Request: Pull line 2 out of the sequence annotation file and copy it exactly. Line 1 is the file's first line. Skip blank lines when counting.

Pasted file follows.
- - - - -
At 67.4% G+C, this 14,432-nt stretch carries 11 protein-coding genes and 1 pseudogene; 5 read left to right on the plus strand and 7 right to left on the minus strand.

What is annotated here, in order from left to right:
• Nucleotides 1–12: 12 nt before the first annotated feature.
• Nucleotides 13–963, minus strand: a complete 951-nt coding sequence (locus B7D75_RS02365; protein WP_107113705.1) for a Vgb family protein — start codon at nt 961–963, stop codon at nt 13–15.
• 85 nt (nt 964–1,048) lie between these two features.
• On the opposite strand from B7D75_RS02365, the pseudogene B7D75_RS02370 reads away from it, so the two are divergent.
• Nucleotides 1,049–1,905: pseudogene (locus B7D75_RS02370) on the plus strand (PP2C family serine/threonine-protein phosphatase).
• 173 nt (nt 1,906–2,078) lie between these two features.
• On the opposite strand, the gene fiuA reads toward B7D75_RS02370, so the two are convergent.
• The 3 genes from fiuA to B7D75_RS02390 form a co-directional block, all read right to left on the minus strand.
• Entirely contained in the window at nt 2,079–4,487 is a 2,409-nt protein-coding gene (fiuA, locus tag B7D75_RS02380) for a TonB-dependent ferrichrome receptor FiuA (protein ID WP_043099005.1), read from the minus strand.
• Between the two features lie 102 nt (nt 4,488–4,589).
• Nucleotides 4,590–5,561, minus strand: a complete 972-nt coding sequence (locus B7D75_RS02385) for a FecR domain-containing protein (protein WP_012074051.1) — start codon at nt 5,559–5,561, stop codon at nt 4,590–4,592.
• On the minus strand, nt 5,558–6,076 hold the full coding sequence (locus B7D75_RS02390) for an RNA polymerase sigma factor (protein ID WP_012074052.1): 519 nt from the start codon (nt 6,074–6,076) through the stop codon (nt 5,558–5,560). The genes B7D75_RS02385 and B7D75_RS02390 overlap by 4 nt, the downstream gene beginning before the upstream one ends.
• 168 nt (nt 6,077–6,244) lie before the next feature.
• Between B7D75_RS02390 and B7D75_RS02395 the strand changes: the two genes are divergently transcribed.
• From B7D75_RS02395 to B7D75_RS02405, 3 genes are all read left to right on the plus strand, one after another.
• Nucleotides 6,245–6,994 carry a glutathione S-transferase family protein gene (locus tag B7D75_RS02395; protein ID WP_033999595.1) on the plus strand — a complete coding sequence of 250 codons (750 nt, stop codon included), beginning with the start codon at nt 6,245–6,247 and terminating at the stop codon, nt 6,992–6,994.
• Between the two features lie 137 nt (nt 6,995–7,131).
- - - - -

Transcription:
What is annotated here, in order from left to right: